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Kristen Cox, Executive Director, Utah Workforce Services

February 10, 2011

Kristen Cox, Executive Director

Utah Department of Workforce Services


Supporting documentation for oral testimony presented to the



February 10, 2011







Effective re-employment of Unemployment Insurance (UI) claimants is fundamental to maintaining the economic well-being of individuals, the state, and the nation.  Providing re-employment support for UI claimants should be an integrated UI, Wagner-Peyser, and WIA service delivery effort in partnership with public and private entities.

DWS One-Stop Programs and Services

Utah’s one-stop employment centers provide a comprehensive array of services, including job placement, job development, assessment, and job training.  DWS also provides UI to unemployed workers and supportive services for working families in poverty, people with disabilities, and the elderly.  The result is a seamless service delivery system to enhance access to programs and services, which improves economic opportunities for DWS customers.

Utah’s Current Economic Situation

  • While Utah began the recession with one of the lowest total unemployment rates in the country, the rate has steadily risen to 7.5%; however, Utah’s UI rate still ranks in the lower third of the country.

  • Utah’s economy has expanded 3.5% annually over the past five years – faster than any other state except North Dakota. This is three-and-a-half times faster than the United States as a whole.

  • Total employment in the United States has shrunk over the past five years; however, Utah’s employment has increased 1.5% annually – the fourth best in the nation.

  • Utah household incomes have surged 5% annually – the top in the country and twice as fast as the national average.

  • U. S. News has compiled a list of the 10 cities where job-seekers would have the best luck finding a job.  Rankings are based on the combination of low unemployment rates and an abundance of job openings, relative to the number of job-seekers.  The U. S. News ranking lists Salt Lake City as number 2, with Washington, D.C. ranked as number 1.


Key Strategies

Utah is focusing on four critical strategies for providing pathways for re-employment:

1)      Providing Meaningful UI Claimant Requirements: UI claimants must be provided with meaningful expectations that focus claimants on returning to the workforce as their top priority.

    • In Utah, UI claimants are required to register for work with the department’s online job board within five business days of their initial claim or they are denied benefits.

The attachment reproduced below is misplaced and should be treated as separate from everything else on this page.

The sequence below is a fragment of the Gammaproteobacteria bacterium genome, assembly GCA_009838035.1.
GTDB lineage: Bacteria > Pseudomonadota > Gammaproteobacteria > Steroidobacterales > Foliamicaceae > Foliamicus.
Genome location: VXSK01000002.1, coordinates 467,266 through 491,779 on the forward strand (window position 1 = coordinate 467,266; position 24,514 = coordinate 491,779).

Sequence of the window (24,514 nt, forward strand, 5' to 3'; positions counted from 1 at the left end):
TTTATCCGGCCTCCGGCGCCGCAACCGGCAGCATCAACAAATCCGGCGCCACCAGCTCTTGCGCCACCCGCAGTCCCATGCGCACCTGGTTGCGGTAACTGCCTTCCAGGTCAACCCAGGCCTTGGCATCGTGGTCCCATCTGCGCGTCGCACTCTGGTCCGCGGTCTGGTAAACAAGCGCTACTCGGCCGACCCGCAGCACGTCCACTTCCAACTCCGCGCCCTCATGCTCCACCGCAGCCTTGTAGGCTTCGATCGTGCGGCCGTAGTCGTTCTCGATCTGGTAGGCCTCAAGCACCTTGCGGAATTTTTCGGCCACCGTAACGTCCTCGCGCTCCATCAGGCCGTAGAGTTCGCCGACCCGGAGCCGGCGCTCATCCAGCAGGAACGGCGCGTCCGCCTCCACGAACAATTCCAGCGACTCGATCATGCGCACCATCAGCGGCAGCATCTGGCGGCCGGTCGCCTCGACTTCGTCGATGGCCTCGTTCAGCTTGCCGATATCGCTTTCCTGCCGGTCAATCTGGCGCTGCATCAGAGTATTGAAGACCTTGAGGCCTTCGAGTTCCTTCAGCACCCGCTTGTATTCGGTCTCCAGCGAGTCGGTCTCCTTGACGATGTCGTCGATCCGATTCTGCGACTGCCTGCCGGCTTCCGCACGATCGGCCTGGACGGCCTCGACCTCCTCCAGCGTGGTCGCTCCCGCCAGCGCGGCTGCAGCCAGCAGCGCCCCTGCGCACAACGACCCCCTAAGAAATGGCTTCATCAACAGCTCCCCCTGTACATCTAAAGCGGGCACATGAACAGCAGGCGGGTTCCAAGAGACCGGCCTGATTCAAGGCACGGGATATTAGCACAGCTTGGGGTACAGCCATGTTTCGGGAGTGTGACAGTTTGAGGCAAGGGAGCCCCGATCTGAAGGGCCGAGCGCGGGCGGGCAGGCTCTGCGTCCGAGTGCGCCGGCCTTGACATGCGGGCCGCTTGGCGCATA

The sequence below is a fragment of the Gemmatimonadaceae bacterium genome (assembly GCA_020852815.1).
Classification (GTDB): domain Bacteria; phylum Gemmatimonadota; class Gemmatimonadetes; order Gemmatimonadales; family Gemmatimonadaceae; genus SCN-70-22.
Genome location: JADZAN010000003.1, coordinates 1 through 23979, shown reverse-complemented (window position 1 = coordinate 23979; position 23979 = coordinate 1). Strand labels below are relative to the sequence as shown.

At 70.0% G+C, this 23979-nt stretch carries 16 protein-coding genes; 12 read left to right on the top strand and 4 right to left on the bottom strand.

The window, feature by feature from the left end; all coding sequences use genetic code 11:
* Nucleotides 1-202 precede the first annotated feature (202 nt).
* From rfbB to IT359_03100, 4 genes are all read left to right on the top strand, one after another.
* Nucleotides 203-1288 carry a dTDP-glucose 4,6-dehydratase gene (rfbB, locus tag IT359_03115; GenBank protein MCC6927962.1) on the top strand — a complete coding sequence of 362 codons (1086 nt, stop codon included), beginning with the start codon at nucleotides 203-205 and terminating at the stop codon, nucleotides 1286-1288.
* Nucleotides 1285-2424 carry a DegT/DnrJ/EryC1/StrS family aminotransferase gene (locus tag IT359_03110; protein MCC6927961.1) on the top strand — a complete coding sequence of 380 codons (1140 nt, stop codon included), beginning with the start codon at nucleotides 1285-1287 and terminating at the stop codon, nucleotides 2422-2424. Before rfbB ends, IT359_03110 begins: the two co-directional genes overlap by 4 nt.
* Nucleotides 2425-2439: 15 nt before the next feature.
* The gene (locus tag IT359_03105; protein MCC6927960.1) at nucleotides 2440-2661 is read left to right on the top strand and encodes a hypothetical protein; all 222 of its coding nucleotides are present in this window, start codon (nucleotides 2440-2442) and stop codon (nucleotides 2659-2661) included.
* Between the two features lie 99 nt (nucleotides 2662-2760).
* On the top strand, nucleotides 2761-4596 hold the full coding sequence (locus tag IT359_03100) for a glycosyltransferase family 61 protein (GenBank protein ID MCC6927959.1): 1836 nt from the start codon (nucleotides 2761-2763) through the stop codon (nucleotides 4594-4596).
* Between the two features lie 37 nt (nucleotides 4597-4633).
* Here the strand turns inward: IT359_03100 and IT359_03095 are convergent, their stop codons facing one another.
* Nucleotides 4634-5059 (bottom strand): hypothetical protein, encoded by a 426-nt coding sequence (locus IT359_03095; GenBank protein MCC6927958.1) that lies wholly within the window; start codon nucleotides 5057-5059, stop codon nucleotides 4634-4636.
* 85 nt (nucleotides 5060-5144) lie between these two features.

• Starting in February this year, Utah has doubled the minimum work search requirements to four job contacts per week.  Returning to work should be a full-time job. Not all states require this type of activity.

    • Utah’s UI Worker Profiling and Re-employment Services (WPRS) involvement has increased 500% to over 500 claimants per week.  This process requires a mandatory online UI eligibility review and an online orientation and self-assessment for those claimants profiled to most likely exhaust benefits.
      • Current data suggests higher exhaustion rates among veterans, older workers (55-64), those who have less than high school completion, and those with higher wage replacement rates (weekly benefits divided by weekly base period earnings).
      • Data on the current recession also indicates that the duration and exhaustion rates of UI have remained much higher than previous recessions, highlighting the importance of providing meaningful resources and programs to claimants throughout the life of their claim.
      • The department is currently looking into optional online workshops as a cost effective alternative to traditional staff assisted workshops.

    • DWS has also worked with employers to identify occupations in which employment opportunities exist and for which a pool of occupationally qualified UI claimants is available.  An example of this focused re-employment effort is bringing trucking companies together with UI claimants who are trained truck drivers.  Suitable claimants are selected and invited to participate in these targeted job fairs.  Claimants who receive the job fair notification and fail to participate are found no longer eligible for UI benefits.

    • Utah has initiated several pilot projects, including mandatory workshop attendance, to facilitate job preparation activities.  Preliminary feedback from claimants is very positive.  Current workshop data shows:

o   51 percent of UI claimants who were required to attend, did attend

o   13 percent went back to work

o   16 percent were deferred due to a seasonal layoff